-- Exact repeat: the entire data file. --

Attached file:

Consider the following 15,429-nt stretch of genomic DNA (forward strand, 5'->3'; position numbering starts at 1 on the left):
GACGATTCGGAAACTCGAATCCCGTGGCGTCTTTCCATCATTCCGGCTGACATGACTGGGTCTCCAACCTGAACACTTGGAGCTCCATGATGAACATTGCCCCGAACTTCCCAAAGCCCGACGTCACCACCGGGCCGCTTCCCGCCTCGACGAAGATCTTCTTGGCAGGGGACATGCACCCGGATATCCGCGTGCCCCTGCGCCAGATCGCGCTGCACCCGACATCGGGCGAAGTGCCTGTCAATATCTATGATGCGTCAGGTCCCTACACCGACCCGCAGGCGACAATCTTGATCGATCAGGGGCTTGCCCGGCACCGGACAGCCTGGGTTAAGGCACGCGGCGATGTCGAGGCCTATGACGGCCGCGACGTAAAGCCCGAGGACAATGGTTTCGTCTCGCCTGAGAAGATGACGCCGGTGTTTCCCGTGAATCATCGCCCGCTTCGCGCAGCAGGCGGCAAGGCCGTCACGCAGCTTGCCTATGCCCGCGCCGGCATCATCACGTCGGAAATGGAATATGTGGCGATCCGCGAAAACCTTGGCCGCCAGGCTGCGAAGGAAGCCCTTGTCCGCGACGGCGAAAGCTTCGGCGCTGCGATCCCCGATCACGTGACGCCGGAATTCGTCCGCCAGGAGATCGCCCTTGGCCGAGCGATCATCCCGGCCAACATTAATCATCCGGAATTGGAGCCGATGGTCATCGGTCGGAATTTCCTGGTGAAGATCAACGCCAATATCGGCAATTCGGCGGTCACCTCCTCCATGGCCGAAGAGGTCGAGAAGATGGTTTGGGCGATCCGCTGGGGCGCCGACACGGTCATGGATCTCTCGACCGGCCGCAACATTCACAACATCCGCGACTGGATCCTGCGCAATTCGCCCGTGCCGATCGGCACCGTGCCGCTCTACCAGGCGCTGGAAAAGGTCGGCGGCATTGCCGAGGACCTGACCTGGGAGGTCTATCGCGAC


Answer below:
Consider the following 15,429-nt stretch of genomic DNA (forward strand, 5'->3'; position numbering starts at 1 on the left):
GACGATTCGGAAACTCGAATCCCGTGGCGTCTTTCCATCATTCCGGCTGACATGACTGGGTCTCCAACCTGAACACTTGGAGCTCCATGATGAACATTGCCCCGAACTTCCCAAAGCCCGACGTCACCACCGGGCCGCTTCCCGCCTCGACGAAGATCTTCTTGGCAGGGGACATGCACCCGGATATCCGCGTGCCCCTGCGCCAGATCGCGCTGCACCCGACATCGGGCGAAGTGCCTGTCAATATCTATGATGCGTCAGGTCCCTACACCGACCCGCAGGCGACAATCTTGATCGATCAGGGGCTTGCCCGGCACCGGACAGCCTGGGTTAAGGCACGCGGCGATGTCGAGGCCTATGACGGCCGCGACGTAAAGCCCGAGGACAATGGTTTCGTCTCGCCTGAGAAGATGACGCCGGTGTTTCCCGTGAATCATCGCCCGCTTCGCGCAGCAGGCGGCAAGGCCGTCACGCAGCTTGCCTATGCCCGCGCCGGCATCATCACGTCGGAAATGGAATATGTGGCGATCCGCGAAAACCTTGGCCGCCAGGCTGCGAAGGAAGCCCTTGTCCGCGACGGCGAAAGCTTCGGCGCTGCGATCCCCGATCACGTGACGCCGGAATTCGTCCGCCAGGAGATCGCCCTTGGCCGAGCGATCATCCCGGCCAACATTAATCATCCGGAATTGGAGCCGATGGTCATCGGTCGGAATTTCCTGGTGAAGATCAACGCCAATATCGGCAATTCGGCGGTCACCTCCTCCATGGCCGAAGAGGTCGAGAAGATGGTTTGGGCGATCCGCTGGGGCGCCGACACGGTCATGGATCTCTCGACCGGCCGCAACATTCACAACATCCGCGACTGGATCCTGCGCAATTCGCCCGTGCCGATCGGCACCGTGCCGCTCTACCAGGCGCTGGAAAAGGTCGGCGGCATTGCCGAGGACCTGACCTGGGAGGTCTATCGCGAC